This is just one reason why regulations protecting privacy are necessary. Free market proponents say that regulations on corporations stifle trade. Perhaps but sometimes individuals need protection from the unrestrained actions of corporations. Suppose your entire medical history was available for public viewing? Suppose every medication you've ever taken was viewable? You've got nothing to hide? What would a list of the drugs you've been prescribed look like? A list of medications without
a list of medical conditions they were proscribed for? Just a thought. From AlterNet: DrugReporter: Drug Store Cowboys
Manufacturing legal drugs is a growth industry and the latest twist in the multi-billion dollar drug-pushing game is that your local pharmacy may be turning into a marketing agency for the big drug companies.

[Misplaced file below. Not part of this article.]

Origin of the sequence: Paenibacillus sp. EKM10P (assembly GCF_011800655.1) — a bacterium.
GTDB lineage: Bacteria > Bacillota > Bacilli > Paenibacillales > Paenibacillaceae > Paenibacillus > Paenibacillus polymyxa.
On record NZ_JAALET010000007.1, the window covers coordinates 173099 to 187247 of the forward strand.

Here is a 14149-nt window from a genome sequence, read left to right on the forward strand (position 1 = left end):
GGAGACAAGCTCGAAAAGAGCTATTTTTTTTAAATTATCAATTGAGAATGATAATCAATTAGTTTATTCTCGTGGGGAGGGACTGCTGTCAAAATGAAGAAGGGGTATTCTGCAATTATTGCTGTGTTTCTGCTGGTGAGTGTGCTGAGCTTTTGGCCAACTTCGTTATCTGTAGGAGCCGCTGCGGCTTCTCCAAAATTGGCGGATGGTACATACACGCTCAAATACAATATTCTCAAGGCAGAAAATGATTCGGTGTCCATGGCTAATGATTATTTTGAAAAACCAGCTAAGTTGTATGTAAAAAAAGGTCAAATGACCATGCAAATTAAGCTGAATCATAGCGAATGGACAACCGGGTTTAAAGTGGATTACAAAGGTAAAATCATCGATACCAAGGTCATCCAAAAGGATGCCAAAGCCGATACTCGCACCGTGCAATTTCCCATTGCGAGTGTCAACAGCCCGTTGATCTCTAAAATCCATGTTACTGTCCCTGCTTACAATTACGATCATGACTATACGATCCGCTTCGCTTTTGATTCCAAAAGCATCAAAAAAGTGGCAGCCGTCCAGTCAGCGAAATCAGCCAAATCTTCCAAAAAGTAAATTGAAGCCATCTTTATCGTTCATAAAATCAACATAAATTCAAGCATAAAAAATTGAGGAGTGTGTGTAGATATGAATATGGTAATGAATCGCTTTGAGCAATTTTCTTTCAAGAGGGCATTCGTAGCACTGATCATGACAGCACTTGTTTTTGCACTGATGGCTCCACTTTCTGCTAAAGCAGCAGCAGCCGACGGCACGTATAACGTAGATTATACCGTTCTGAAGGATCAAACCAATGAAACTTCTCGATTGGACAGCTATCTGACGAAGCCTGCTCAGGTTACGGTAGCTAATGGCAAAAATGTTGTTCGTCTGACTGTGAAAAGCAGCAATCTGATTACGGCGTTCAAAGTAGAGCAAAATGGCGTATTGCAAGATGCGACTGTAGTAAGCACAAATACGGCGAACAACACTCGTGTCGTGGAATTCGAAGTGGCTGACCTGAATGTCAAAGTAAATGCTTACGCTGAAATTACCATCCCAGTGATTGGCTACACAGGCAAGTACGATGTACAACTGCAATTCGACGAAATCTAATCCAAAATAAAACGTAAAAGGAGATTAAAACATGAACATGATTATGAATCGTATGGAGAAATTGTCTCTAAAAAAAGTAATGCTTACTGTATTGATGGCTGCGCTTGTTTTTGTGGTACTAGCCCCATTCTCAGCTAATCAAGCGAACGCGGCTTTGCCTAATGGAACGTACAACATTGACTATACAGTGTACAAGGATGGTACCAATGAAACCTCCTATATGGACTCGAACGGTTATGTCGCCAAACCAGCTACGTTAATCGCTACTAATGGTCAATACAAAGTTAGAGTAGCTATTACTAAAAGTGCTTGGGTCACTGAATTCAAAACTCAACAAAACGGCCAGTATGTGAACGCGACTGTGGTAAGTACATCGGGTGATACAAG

The Privacy Rights Clearinghouse (PRC), a consumer advocacy group, filed a lawsuit in September against supermarket giant Albertsons in California Superior Court, for allegedly selling the private prescription drug information of its customers to pharmaceutical companies. PRC also named 17 pharmaceutical heavyweights, like AstraZeneca, Eli Lilly and GlaxoSmithKline, as co-defendants, claiming that the companies use the information to promote their drugs through unsolicited phone calls and letters.
According to PRC, the drug companies have been paying Albertsons between $3.00 and $4.50 for every promotional letter written and between $12.00 and $15.00 for every phone call made to unwitting customers. Albertsons, the group maintains, stands to make millions in the process. PRC says both Albertsons and the drug companies are breaking California law because customers are never given the option of signing up to receive the calls or letters as mandated by the state's privacy regulations.